Microcorruption

24/04/2019

Hey folks. After successfully completing the original Cryptopals exercises, I’ve decided to try the Microcorruption challenge Thomas Ptacek helped designing. They are about binary exploitation, the art of turning a buffer overflow into arbitrary code execution. There’s plenty of write-ups about solving the challenges, so mine will be about the low-level debugging involved. While the notes below are specific to the challenge, you may find them helpful for understanding debuggers in general. For more debugging insights, I can recommend reading “The Art of Debugging” by Norman Matloff and Peter Jay Salzman.

Challenge-specific points

Every program in the challenge follows the same pattern of munging some data, asking for user input and conditionally unlocking a door if all requirements have been met. Your task is figuring out user input that will unlock the door in a reproducible manner. The big revelation is that unlike in a reverse engineering challenge you don’t even have to provide a valid password, all that matters is that you trick the system into unlocking the door.

The challenge tries to make it as simple as possible to figure out what’s going on. The programs run on a MSP430 microcontroller, a RISC architecture so simple that the full list of mnemonics fits on two manual pages. Most of the reverse engineering work has been done for you by giving you a disassembled view of the program code, with function names for each section. There is a separate page for assembling and disassembling code. The debugger is graphical and features a dashboard of widgets to follow the program’s control flow. This makes it easy to spot patterns, as opposed to textual debuggers where you need to keep all relevant information in your head. It’s a bit like the difference between Nethack (top-down rogue-like) and Zork (classic text adventure).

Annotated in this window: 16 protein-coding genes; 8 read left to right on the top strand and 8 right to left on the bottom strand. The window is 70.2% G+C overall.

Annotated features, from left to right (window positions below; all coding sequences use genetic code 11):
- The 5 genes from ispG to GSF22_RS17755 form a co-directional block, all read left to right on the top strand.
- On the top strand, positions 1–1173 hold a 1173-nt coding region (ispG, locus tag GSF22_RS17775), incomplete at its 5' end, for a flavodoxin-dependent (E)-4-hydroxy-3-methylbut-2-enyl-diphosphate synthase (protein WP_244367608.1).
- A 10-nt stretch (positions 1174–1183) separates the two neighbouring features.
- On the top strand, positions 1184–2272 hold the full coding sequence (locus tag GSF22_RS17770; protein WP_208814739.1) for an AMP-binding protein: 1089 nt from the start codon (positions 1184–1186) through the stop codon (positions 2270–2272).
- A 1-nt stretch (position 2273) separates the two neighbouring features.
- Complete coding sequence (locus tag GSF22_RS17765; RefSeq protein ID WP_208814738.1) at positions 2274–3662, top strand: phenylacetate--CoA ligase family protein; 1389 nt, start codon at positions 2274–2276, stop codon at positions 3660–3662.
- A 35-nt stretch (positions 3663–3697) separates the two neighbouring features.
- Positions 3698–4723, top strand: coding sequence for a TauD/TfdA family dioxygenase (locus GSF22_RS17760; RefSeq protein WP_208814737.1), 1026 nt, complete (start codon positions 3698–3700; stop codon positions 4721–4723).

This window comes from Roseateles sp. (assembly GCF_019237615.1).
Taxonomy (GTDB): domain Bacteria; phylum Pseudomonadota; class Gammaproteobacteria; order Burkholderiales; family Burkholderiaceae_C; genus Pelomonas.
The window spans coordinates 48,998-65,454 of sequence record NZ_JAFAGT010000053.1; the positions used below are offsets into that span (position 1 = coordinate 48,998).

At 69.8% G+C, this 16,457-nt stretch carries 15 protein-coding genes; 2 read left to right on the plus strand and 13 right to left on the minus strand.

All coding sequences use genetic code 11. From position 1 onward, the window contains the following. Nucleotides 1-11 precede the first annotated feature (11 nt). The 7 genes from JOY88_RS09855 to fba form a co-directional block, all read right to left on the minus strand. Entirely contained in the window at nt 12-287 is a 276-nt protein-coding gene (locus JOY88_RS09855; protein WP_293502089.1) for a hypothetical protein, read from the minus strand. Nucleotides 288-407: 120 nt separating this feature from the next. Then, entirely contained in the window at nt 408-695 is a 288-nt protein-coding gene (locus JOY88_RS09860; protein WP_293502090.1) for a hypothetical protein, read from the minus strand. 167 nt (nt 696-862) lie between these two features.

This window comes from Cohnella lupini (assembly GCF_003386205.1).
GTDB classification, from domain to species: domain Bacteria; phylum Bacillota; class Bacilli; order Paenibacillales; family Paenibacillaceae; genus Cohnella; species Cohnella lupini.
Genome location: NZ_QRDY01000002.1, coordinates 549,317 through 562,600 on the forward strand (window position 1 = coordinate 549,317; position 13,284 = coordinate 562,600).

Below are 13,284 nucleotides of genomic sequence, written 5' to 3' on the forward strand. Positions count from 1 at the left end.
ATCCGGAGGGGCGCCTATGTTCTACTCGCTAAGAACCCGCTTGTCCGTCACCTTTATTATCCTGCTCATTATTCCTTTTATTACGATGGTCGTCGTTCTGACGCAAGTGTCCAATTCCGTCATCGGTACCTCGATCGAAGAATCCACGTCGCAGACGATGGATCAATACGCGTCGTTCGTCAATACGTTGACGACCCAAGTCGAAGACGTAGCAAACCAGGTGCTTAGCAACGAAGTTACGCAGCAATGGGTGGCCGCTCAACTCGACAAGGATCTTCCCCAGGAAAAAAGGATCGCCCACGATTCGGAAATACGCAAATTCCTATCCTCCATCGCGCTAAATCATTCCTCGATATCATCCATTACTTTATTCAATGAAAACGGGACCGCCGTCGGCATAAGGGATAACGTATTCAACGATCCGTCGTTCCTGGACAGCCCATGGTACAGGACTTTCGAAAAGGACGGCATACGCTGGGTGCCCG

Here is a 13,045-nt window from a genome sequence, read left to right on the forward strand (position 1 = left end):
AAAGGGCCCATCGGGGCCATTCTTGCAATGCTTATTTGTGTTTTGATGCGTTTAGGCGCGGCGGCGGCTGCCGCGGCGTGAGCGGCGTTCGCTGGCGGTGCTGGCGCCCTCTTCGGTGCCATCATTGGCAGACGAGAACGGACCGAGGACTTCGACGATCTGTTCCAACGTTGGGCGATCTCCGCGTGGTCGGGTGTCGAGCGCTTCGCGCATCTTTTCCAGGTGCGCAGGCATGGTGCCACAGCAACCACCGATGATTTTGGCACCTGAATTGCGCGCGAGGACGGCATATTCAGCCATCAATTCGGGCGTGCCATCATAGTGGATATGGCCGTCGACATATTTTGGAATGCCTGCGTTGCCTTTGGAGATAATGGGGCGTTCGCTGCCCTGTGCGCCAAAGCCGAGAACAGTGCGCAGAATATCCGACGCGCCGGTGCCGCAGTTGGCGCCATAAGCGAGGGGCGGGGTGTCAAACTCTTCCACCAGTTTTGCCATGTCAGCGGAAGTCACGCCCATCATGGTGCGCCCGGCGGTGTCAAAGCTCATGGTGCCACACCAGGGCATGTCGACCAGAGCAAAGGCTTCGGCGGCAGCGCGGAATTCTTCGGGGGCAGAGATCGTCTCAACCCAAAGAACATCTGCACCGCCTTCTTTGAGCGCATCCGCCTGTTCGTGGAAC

Using the debugger

The most fundamental tool you have in your toolbox is the breakpoint. With it you put stop signs on your program and can skip the boring parts easily. Typically you put breakpoints on functions, but you can put them on absolute addresses as well. Note that if you reset the debugger (as opposed to rebooting it), breakpoints are preserved, this makes it easy to try a different way of executing the program. Another pattern that comes up is creating a breakpoint to skip ahead to some point of the program, then undoing it later to inspect that part of the program more closely.

Stepping through code is crucial to get right. You can continue execution to proceed to the next breakpoint or user input action. To proceed one instruction, use step which is also known as step in. This is because, when faced with a call to a function, step would step into it, with the next instruction being inside that function. To avoid this there’s next which is also known as step over, it behaves almost the same except that, if faced with a call, it will not enter the function, but step over it so that you stay at the same code snippet. If you find yourself in a function you’d want to get out quickly, use finish. This will execute instructions until the function’s end.

There are short forms of these commands, c (continue), s (step), n (next) and f (finish). To repeat the last command, use the enter key. It’s possible to repeat commands with a numerical argument and to define macros (mostly useful for more complex repetitive patterns), but I haven’t made use of these yet.

Poking the memory

To understand how memory can be corrupted in ways useful to an attacker, it’s important to know how a running program is represented in memory. For this, it’s useful to track the memory and register views as the program is running. You’ll find that in this challenge there are separate regions of memory dedicated to the stack, heap and program code. If the memory layout permits it, interesting things can happen when the attacker writes beyond the designated boundaries. For example, if the stack pointer points to attacker-controlled memory, anything reading memory from the stack will be influenced, such as the return address to the last function (which could be changed to jump to a different function). Another example is overwriting adjacent stack memory to change a local variable’s contents. It’s even possible to put machine code (also known as shellcode because it’s typically designed to spawn a shell) on the stack, then jump into it and continue execution from there on, provided that the stack is executable.

Endianness is a subtle point here. The MSP430 architecture is little-endian, so the least significant byte comes first. The number 256 for example is encoded as the bytes 0x00 and 0x01. This is important to know when trying to make sense of numbers in the disassembly and interpreting user input (like, when entering an address).